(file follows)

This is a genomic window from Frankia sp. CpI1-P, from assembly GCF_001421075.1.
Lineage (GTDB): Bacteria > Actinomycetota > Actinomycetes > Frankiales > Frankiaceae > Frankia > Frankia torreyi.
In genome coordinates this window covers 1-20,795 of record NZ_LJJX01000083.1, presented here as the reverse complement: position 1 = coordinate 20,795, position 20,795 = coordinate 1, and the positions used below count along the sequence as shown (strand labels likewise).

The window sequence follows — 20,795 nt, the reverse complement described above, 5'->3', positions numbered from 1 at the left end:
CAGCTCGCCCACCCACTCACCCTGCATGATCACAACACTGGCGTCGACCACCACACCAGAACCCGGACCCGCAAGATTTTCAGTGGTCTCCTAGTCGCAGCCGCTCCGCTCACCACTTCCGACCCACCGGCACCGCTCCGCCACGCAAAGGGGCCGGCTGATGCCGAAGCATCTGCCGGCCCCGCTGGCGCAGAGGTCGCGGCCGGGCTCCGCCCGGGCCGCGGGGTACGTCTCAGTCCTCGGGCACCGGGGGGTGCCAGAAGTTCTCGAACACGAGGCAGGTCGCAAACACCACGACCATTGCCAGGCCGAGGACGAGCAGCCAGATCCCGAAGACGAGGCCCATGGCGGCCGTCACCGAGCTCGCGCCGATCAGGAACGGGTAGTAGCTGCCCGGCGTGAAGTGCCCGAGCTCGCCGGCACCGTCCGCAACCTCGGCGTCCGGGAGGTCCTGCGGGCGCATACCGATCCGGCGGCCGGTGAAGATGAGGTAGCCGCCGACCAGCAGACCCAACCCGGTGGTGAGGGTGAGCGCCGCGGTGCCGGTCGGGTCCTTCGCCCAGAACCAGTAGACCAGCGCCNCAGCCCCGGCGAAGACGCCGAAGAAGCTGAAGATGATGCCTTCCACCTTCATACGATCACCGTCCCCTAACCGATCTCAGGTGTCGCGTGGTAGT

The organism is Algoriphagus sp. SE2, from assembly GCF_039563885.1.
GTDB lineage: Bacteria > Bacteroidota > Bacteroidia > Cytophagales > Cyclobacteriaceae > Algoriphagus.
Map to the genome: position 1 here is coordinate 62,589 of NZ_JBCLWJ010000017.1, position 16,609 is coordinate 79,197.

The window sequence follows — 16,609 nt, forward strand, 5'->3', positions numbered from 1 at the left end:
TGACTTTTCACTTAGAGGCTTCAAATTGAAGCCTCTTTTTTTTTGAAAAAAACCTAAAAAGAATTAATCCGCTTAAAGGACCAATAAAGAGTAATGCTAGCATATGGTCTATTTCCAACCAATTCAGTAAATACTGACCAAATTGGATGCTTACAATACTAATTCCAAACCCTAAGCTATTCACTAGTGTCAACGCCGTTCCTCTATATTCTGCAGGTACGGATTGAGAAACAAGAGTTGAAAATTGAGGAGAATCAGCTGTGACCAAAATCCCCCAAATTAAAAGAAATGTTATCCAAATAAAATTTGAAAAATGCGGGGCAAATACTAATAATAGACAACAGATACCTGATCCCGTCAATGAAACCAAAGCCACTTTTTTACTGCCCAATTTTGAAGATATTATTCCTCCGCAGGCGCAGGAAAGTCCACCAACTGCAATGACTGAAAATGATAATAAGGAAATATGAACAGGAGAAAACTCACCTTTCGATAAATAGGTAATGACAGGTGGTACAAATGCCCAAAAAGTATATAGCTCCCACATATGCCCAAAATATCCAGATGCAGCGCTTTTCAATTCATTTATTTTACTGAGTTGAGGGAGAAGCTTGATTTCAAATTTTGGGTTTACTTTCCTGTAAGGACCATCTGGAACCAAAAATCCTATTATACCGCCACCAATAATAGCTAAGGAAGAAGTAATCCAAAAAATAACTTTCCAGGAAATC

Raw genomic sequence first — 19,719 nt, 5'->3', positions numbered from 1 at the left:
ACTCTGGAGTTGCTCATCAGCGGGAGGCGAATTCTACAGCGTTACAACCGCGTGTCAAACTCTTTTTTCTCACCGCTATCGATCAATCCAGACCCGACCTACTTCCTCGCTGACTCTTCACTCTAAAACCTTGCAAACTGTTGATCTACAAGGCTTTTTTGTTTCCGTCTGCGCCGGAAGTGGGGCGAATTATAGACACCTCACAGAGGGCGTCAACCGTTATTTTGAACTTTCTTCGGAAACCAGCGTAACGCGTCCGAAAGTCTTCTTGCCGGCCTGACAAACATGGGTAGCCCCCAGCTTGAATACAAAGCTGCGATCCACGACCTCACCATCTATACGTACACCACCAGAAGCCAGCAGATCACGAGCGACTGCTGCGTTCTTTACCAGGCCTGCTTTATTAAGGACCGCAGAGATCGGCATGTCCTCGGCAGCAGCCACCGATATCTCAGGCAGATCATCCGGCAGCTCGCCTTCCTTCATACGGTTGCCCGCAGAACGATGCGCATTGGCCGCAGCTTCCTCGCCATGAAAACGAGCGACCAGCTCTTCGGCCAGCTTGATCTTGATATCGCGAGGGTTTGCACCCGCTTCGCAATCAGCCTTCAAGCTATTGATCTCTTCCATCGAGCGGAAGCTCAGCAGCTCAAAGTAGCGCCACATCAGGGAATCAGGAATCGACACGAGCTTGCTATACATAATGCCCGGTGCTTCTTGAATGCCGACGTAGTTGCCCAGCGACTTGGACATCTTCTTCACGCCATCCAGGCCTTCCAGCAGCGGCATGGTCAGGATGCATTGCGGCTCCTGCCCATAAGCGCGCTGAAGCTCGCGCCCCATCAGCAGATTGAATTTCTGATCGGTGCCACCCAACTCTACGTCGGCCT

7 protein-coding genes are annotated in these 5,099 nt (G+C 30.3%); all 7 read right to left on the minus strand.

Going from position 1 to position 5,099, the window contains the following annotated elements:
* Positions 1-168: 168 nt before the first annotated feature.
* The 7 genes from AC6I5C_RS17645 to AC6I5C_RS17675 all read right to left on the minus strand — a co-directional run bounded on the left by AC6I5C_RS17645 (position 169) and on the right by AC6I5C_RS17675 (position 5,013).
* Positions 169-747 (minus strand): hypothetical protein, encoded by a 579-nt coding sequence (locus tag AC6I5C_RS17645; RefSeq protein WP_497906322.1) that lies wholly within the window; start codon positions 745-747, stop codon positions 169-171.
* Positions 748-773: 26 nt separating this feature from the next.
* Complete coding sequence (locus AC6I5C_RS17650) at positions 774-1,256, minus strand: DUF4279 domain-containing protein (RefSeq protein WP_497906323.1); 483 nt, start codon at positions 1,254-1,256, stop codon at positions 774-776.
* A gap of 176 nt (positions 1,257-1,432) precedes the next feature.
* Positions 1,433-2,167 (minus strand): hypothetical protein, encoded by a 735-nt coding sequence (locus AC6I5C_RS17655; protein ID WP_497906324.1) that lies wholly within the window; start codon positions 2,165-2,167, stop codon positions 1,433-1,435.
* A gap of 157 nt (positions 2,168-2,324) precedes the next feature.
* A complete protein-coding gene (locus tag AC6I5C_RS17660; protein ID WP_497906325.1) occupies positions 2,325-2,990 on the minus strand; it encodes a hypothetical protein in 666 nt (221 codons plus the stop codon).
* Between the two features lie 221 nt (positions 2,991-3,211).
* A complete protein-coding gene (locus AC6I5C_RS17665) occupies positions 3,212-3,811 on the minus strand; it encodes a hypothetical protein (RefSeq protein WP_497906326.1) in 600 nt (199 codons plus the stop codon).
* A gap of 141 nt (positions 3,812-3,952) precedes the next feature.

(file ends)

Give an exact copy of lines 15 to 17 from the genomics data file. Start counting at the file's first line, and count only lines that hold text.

* Positions 1-168: 168 nt before the first annotated feature.
* The 7 genes from AC6I5C_RS17645 to AC6I5C_RS17675 all read right to left on the minus strand — a co-directional run bounded on the left by AC6I5C_RS17645 (position 169) and on the right by AC6I5C_RS17675 (position 5,013).
* Positions 169-747 (minus strand): hypothetical protein, encoded by a 579-nt coding sequence (locus tag AC6I5C_RS17645; RefSeq protein WP_497906322.1) that lies wholly within the window; start codon positions 745-747, stop codon positions 169-171.